Science and the Oscars

I have written a number of times (see here and here, for examples) about the importance to America of cultivating the next generation of scientists. While the most important reason I had for writing Warnings was to gain some much-deserved respect for meteorology, my secondary reason was to help inspire the next generation of scientists in general and meteorologists in particular.

So, it was of interest while I was watching the Academy Awards last night when they got to the “science” Oscars.  Didn’t know there were Oscars for science?  There are, and there have been for years.  But, blink and you might have missed them.

The lovely Elizabeth Banks was introduced, came out to the microphone, and mentioned that she had presented those awards last month and showed a group photo of the winners. That was it! They didn’t even do a roll of the names on the giant video monitor. I tried to find a video clip and I can’t even find that, even though the whole thing couldn’t have been thirty seconds in length.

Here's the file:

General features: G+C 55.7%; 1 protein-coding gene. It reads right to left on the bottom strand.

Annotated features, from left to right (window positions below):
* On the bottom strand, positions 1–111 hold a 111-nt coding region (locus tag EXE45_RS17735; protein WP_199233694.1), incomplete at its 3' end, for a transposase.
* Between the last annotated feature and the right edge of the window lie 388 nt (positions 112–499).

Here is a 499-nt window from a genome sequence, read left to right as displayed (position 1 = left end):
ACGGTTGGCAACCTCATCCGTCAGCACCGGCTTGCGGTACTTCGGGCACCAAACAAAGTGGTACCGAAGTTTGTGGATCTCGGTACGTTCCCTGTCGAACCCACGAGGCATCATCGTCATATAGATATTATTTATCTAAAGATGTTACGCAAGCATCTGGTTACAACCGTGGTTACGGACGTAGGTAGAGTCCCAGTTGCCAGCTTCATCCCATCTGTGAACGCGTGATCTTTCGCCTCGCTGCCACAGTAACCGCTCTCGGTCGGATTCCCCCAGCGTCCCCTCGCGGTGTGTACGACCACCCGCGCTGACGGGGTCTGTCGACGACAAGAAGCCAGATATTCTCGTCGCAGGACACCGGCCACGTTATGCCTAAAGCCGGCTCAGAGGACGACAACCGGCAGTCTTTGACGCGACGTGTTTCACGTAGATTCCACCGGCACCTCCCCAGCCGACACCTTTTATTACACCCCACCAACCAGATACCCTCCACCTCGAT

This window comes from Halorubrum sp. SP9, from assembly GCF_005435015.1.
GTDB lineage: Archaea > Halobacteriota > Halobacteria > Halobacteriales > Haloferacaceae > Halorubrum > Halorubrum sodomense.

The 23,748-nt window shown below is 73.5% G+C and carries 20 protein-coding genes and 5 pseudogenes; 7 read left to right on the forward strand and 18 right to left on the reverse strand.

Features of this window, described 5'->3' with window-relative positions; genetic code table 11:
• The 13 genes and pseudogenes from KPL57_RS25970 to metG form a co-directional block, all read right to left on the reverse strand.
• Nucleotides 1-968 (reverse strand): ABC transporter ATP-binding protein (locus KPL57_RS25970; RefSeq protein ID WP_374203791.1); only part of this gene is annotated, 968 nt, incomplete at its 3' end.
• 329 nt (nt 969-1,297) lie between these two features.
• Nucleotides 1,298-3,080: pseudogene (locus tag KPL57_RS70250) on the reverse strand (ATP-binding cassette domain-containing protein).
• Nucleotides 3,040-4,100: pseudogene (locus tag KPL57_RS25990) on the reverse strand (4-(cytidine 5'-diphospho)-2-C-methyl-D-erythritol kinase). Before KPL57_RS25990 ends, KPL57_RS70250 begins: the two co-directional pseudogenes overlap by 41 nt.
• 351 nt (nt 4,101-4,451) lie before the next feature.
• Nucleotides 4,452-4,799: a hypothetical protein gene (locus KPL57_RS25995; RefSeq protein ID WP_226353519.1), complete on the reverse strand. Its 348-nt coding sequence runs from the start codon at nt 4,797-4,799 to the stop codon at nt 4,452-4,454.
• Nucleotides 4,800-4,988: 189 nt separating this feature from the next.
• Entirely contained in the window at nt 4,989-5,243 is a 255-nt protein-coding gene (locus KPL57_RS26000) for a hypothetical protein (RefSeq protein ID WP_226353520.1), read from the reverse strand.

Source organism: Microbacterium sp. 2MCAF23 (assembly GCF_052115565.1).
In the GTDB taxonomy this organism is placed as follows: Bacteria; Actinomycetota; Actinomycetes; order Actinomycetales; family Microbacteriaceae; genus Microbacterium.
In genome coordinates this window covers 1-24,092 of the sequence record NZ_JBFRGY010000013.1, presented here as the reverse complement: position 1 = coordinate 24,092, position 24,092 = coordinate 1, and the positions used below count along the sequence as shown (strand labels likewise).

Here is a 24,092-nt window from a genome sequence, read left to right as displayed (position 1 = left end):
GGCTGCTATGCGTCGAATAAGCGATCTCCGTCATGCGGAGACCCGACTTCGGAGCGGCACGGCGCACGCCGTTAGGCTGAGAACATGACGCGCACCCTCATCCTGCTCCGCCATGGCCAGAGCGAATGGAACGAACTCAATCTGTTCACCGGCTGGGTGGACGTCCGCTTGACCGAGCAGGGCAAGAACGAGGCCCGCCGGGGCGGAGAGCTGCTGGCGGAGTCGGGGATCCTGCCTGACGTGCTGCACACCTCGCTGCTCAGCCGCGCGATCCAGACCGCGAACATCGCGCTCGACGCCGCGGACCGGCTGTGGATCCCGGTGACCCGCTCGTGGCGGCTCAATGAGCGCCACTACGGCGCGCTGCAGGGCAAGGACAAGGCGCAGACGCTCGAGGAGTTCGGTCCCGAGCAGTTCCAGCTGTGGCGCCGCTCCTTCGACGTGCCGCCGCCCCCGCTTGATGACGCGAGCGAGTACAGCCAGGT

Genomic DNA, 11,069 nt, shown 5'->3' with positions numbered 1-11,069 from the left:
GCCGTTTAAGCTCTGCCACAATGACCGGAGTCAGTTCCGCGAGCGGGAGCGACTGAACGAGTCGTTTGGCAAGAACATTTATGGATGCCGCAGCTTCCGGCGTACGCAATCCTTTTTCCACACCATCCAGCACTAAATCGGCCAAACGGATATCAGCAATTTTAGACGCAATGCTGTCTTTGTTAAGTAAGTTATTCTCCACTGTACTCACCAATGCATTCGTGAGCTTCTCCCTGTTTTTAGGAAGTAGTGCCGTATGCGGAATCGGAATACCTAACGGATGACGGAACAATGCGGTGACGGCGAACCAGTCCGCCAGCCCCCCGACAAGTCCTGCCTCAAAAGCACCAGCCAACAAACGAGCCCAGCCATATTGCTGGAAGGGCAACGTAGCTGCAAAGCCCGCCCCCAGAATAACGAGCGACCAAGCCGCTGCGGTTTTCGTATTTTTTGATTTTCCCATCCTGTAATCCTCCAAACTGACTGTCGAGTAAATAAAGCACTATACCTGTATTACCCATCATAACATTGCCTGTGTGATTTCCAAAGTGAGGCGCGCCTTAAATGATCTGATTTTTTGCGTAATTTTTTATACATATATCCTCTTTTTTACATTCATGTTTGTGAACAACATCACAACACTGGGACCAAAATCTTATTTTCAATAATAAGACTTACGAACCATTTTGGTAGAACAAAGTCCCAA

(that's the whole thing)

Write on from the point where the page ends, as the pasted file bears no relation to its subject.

And, the winners didn’t receive a real Oscar!  They got a plaque with an Oscar pictured on it. For example, the people in the shot below are Markus Hasenzahl, Andreas Loew, Volker Massmann and Dr. Klaus Anderle who received a science “Oscar” for the Spirit 4K film scanning system. 

Now, I don’t think a science award will ever be as glamorous as “best director.” But, if they
can give a ‘real’ Oscar for “sound mixing” (won by Paul Ottosson and Ray Beckett) why can’t they give, say, one science award each year during the big Academy Award ceremony?  Why can’t they take 15 seconds to do a “roll” of all of the winners on the big screen monitor?  That would take far less time than one of those “production numbers” (am I the only one who thought the production number two-thirds of the way into the telecast was reminiscent of The French Mistake?).
I’m not knocking sound mixing or any of the other awards. What I don’t understand is why we can’t, at least in a small way, honor the people with the same level of prestige who invent the technology that makes sound mixing possible.  Who knows, some child somewhere might be inspired by that gesture. 
Heck, at age 13, I might have been inspired to develop some great new movie technology if I had thought it might lead to a chance to meet Elizabeth Banks!  Next year, George Clooney should do the science awards and it might inspire some young bright young lady. 
Hollywood, are you listening?  

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